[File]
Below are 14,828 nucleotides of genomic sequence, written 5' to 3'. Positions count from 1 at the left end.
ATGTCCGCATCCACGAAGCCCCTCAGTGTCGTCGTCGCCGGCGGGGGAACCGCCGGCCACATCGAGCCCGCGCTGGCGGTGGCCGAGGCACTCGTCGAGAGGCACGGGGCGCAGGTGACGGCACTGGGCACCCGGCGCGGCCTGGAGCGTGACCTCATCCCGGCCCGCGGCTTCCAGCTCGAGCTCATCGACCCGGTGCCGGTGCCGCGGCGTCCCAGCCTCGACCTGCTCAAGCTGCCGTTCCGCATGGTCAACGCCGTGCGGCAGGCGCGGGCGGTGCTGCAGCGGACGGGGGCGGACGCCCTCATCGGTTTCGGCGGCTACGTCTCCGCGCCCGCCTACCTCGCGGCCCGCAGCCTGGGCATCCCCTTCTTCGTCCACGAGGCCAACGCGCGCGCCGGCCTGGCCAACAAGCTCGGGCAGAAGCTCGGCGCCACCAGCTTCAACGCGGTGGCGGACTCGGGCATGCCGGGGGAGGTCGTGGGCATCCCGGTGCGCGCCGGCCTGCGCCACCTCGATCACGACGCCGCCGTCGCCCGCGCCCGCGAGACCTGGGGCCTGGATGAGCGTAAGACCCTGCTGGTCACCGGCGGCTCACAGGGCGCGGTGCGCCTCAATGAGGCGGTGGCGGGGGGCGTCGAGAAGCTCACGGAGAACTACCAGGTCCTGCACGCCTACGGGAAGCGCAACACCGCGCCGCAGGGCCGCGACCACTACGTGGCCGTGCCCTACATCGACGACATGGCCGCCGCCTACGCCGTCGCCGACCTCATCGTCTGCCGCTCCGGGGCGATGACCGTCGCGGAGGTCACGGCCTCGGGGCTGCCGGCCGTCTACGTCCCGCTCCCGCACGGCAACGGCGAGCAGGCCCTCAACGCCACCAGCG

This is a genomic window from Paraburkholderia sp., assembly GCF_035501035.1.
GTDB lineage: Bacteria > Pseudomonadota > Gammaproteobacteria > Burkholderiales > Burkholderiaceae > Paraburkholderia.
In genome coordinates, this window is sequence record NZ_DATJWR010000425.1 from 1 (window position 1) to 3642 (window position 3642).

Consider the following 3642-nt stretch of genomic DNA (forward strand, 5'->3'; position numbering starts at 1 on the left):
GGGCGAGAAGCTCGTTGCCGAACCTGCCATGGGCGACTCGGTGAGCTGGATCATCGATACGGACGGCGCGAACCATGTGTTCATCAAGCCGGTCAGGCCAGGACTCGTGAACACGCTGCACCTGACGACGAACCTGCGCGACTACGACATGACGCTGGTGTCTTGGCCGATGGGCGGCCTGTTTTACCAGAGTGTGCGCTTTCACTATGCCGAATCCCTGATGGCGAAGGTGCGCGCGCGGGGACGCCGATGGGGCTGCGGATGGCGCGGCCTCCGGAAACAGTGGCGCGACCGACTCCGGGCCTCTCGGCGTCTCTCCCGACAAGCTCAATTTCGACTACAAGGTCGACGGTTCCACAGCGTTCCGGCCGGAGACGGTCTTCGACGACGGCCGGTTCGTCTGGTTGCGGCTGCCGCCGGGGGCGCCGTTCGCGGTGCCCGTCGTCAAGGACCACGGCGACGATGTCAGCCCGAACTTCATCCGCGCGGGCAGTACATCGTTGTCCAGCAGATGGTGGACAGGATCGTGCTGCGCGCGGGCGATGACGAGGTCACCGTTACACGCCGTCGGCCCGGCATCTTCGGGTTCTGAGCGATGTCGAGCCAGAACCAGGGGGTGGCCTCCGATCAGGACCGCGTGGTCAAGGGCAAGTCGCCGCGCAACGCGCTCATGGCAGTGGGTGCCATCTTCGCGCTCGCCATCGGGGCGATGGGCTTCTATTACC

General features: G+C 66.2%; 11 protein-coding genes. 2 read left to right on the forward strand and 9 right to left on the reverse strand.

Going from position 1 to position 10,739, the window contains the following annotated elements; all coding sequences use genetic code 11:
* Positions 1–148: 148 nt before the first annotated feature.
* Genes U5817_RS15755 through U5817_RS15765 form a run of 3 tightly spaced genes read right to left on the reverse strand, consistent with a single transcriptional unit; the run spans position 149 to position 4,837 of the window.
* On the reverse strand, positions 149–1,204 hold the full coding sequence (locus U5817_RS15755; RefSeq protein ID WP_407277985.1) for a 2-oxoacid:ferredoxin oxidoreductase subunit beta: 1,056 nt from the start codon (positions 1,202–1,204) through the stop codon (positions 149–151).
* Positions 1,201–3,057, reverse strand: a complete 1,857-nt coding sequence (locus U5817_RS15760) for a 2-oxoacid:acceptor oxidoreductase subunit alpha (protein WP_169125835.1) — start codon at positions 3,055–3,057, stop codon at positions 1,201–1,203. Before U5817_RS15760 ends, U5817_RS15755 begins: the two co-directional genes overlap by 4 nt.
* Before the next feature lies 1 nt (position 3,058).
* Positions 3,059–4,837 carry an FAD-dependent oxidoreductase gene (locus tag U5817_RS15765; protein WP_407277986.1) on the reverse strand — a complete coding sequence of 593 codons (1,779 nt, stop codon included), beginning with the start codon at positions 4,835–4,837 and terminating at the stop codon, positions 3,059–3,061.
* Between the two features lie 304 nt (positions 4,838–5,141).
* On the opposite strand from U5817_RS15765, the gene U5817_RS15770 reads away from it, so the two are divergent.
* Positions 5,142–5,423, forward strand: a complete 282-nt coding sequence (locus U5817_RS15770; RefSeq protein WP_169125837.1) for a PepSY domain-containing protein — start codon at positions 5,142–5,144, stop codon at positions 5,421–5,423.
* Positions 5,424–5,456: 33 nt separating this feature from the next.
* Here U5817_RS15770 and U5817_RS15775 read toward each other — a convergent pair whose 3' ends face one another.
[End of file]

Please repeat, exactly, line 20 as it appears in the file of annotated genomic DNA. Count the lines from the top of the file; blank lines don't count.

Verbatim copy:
* Here U5817_RS15770 and U5817_RS15775 read toward each other — a convergent pair whose 3' ends face one another.